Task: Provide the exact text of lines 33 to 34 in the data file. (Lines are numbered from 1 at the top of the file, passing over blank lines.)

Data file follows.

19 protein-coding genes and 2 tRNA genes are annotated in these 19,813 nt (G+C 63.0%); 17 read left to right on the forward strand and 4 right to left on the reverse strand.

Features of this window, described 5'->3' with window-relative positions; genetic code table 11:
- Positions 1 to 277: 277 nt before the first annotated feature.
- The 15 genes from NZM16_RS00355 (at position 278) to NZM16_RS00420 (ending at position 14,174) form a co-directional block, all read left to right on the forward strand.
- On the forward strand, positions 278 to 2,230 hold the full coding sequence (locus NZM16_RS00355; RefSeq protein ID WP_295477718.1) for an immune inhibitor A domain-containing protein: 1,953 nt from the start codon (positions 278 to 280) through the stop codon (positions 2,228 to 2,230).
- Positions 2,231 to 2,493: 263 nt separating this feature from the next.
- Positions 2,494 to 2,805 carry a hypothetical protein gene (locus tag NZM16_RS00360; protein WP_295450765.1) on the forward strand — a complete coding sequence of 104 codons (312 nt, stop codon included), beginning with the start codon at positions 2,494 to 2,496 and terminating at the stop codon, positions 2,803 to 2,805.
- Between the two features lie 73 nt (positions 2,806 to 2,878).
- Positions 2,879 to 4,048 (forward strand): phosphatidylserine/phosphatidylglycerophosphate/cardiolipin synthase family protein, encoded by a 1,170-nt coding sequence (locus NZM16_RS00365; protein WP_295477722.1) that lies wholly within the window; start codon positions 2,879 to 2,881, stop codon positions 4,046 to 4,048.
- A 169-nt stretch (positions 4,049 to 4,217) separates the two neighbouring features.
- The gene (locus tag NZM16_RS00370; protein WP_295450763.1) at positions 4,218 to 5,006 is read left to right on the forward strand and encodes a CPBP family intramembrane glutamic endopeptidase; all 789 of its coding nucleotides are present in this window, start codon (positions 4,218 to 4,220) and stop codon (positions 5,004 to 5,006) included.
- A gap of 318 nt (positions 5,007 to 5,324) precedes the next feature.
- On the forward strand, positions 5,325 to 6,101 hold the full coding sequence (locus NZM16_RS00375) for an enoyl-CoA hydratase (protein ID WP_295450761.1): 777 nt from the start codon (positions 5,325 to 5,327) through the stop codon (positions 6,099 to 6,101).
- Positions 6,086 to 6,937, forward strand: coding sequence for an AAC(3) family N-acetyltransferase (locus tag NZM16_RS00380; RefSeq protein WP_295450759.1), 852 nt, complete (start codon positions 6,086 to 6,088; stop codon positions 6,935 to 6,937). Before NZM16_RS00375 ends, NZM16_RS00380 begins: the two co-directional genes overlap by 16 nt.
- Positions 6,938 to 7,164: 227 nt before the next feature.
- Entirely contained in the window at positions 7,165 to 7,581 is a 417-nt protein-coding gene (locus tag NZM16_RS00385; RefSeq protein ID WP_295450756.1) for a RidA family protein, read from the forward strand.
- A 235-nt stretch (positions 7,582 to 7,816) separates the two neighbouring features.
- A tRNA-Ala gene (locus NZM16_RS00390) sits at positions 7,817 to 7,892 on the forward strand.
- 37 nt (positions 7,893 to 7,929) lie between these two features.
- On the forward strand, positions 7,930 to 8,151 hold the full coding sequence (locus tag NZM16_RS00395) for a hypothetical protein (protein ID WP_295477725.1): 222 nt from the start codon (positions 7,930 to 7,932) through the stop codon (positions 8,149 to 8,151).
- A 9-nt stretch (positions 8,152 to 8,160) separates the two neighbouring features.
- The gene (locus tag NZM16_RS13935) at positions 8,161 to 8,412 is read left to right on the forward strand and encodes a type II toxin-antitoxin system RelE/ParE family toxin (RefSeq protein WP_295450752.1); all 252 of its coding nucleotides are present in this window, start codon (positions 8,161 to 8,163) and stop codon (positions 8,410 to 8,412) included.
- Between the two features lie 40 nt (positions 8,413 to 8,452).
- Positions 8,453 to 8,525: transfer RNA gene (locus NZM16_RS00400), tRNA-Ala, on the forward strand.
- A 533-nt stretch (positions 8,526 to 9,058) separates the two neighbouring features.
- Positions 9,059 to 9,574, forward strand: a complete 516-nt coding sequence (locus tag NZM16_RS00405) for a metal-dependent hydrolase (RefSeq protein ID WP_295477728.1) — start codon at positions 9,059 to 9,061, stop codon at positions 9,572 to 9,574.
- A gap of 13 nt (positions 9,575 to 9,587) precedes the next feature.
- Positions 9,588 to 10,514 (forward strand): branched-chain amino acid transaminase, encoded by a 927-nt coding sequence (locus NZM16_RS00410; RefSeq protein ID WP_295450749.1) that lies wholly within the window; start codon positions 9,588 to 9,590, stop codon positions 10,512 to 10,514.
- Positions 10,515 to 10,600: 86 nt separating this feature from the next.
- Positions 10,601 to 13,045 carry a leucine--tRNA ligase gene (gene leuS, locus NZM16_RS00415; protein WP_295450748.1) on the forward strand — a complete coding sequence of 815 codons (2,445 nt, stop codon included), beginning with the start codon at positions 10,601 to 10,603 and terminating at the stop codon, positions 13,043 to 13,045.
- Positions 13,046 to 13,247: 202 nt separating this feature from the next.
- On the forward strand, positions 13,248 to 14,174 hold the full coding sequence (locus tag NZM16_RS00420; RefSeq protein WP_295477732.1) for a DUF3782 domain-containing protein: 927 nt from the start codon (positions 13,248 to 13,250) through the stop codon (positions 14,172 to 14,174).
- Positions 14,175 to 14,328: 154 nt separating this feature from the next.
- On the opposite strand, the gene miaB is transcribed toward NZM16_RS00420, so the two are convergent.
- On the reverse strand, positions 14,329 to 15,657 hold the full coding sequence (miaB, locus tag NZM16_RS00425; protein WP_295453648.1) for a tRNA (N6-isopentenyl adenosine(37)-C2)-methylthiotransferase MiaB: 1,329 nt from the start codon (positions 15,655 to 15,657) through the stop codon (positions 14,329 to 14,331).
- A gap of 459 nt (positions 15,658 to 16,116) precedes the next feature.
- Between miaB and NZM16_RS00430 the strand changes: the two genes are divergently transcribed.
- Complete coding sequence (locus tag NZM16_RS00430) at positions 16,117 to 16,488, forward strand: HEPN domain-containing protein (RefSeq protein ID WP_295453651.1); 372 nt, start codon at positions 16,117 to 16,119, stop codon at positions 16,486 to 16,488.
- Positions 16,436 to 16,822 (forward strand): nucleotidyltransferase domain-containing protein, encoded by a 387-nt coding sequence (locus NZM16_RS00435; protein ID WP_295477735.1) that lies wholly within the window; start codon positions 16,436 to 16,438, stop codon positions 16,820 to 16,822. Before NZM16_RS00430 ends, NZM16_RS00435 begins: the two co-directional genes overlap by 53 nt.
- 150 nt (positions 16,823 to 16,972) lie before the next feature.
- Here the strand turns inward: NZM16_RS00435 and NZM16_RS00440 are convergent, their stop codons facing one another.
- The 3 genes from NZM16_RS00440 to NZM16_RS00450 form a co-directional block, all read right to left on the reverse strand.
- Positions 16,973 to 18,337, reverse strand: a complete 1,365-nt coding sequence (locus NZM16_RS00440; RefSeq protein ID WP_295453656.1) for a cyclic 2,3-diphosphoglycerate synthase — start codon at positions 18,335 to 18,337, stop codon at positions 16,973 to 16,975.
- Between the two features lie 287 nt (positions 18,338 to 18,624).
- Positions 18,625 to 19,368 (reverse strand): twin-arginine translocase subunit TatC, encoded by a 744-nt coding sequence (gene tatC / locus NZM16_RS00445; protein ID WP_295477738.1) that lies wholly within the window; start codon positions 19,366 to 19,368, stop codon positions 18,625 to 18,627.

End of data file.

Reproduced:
- Positions 14,175 to 14,328: 154 nt separating this feature from the next.
- On the opposite strand, the gene miaB is transcribed toward NZM16_RS00420, so the two are convergent.